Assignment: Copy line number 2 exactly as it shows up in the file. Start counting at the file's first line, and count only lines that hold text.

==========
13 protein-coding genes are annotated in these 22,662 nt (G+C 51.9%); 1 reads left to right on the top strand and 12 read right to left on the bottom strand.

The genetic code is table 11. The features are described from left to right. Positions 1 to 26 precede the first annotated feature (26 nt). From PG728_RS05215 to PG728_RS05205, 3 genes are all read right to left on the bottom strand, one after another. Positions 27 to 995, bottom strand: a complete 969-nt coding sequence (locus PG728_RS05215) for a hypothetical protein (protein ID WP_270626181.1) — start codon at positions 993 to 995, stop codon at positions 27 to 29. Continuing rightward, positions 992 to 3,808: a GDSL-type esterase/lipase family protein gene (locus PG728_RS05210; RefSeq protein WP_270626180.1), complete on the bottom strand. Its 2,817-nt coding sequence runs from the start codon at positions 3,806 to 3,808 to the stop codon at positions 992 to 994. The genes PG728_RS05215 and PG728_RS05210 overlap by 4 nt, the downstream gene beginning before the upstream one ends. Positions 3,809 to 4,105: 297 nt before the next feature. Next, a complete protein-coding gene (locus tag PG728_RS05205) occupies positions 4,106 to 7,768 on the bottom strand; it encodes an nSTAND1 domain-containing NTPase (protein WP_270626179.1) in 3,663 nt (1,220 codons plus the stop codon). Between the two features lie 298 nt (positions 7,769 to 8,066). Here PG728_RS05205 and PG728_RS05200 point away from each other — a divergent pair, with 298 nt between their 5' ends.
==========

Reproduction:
The genetic code is table 11. The features are described from left to right. Positions 1 to 26 precede the first annotated feature (26 nt). From PG728_RS05215 to PG728_RS05205, 3 genes are all read right to left on the bottom strand, one after another. Positions 27 to 995, bottom strand: a complete 969-nt coding sequence (locus PG728_RS05215) for a hypothetical protein (protein ID WP_270626181.1) — start codon at positions 993 to 995, stop codon at positions 27 to 29. Continuing rightward, positions 992 to 3,808: a GDSL-type esterase/lipase family protein gene (locus PG728_RS05210; RefSeq protein WP_270626180.1), complete on the bottom strand. Its 2,817-nt coding sequence runs from the start codon at positions 3,806 to 3,808 to the stop codon at positions 992 to 994. The genes PG728_RS05215 and PG728_RS05210 overlap by 4 nt, the downstream gene beginning before the upstream one ends. Positions 3,809 to 4,105: 297 nt before the next feature. Next, a complete protein-coding gene (locus tag PG728_RS05205) occupies positions 4,106 to 7,768 on the bottom strand; it encodes an nSTAND1 domain-containing NTPase (protein WP_270626179.1) in 3,663 nt (1,220 codons plus the stop codon). Between the two features lie 298 nt (positions 7,769 to 8,066). Here PG728_RS05205 and PG728_RS05200 point away from each other — a divergent pair, with 298 nt between their 5' ends.